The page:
The following is a commentary by ABC News' Sam Donaldson. Click here to view a video version of his latest essay.
President-elect Barack Obama gets his first full-scale secret briefing from the U.S. intelligence community today on the state of the world – read, the state of the "tests" he'll face that Vice President-elect Joe Biden famously predicted.
Let's look at two tests that have just been presented...and let's assume it is January 21 of next year, when President Obama must deal with them.
Test No. 1: Yesterday, Russia delivered a stern warning that if the U.S. proceeds with the proposed missile defense system in eastern Europe, Russia will place short-range nuclear missiles on its western border aimed at Eastern European targets -- a step back toward the dangers of the Cold War.
Now, almost certainly, the Bush/Cheney team will answer, "We think it's important and we are going to build it."
Candidate Obama, however, expressed some reservations about the wisdom of building that system. But in the face of a Russian threat, does he back down? Which would perhaps be seen as a sign of weakness encouraging more threats? On the other hand, if his reservations make sense does he go ahead despite them? And would that not de-stabilize the friendly Eastern European leaders who put their political prestige on the line in the first place?
Test No. 2: Afghan President Hamid Karzai is demanding that U.S. military air strikes stop killing innocent Afghan civilians. On Monday he said another 40 civilians at a wedding party had been killed by a U.S. strike.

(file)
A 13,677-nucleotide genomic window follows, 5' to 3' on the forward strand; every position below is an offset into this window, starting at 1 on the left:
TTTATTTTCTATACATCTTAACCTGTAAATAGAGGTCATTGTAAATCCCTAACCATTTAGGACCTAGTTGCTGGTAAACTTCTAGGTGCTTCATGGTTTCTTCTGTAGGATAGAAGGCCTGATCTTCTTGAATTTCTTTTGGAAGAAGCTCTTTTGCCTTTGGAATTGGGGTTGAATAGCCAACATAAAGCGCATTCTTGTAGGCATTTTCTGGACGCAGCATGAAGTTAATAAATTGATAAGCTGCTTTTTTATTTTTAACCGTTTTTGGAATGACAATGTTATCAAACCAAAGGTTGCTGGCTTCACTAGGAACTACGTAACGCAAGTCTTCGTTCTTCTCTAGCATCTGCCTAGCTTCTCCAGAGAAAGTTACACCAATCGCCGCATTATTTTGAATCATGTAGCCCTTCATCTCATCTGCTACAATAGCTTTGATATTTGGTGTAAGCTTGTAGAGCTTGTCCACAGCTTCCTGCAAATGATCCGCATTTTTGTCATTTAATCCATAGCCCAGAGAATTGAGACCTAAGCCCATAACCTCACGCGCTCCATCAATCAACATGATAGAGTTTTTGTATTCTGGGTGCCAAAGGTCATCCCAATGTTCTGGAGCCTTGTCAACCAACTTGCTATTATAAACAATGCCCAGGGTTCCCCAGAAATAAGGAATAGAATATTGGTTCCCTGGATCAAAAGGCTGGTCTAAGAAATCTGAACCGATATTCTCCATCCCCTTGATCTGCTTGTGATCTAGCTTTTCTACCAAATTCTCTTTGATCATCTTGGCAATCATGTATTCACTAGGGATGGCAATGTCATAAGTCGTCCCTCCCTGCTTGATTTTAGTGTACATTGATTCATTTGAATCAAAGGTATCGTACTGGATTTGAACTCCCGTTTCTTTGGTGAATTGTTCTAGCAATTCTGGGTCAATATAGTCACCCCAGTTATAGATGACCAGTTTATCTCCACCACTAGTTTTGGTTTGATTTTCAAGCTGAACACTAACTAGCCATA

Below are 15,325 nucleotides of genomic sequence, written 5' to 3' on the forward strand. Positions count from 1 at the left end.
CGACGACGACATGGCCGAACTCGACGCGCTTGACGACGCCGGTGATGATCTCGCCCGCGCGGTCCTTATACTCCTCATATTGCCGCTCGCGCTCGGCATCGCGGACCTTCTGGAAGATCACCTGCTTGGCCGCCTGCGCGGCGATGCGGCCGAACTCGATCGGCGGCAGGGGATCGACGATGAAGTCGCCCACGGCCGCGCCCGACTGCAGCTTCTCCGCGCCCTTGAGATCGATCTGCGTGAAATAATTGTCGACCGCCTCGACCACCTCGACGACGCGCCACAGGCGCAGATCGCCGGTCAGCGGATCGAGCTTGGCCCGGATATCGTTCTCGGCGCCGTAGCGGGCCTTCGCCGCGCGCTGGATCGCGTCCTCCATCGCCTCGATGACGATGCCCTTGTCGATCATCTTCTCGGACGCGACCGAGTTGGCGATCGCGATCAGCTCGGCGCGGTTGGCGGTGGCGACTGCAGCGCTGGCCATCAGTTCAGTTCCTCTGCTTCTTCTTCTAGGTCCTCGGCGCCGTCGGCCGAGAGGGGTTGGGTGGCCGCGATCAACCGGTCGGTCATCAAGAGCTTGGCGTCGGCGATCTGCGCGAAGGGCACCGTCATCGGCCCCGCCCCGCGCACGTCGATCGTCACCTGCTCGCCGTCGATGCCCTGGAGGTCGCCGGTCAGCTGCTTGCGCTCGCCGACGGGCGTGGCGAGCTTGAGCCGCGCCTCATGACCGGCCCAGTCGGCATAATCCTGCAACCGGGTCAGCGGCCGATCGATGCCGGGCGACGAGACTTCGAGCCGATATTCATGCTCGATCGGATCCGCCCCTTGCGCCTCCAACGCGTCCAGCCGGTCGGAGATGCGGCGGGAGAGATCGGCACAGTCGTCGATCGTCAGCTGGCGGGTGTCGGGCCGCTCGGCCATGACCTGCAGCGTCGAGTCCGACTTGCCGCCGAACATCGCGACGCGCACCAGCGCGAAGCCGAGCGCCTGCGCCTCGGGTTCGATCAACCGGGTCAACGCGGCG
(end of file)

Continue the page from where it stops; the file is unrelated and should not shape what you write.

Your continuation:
Judging from what we know of candidate Obama's concern for repairing the U.S. image around the world by presenting a more compassionate American face, President Obama might be inclined to issue orders severely restricting those air strikes. To this, the Joint Chiefs of Staff might respond, "We aren't purposely targeting civilians, but if we embrace the maxim that it is better for 10 guilty men to go free than one innocent man be wrongly convicted, the Taliban and al Qaeda will take over and our fight against terrorism may suffer a mortal blow."
These matters are not hypothetical – and we haven't even discussed Iran and the Middle East and the rest of the dangers.
The first step in a successful presidency is to win the office. Barack Obama has done that. Now comes the hard part.
Sam Donaldson, a 41-year ABC News veteran, served two appointments as chief White House correspondent for ABC News, from 1977-1989 and from January 1998 to August 1999, covering Presidents Carter, Reagan and Clinton. Donaldson also co-anchored, with Diane Sawyer, "PrimeTime Live," from August 1989 until it merged with "20/20" in 1999. He co-anchored the ABC News Sunday morning broadcast, "This Week With Sam Donaldson & Cokie Roberts," from December 1996 to September 2002. Currently, Donaldson appears on ABC News Now, the ABC News digital network, in a daily show called "Politics Live."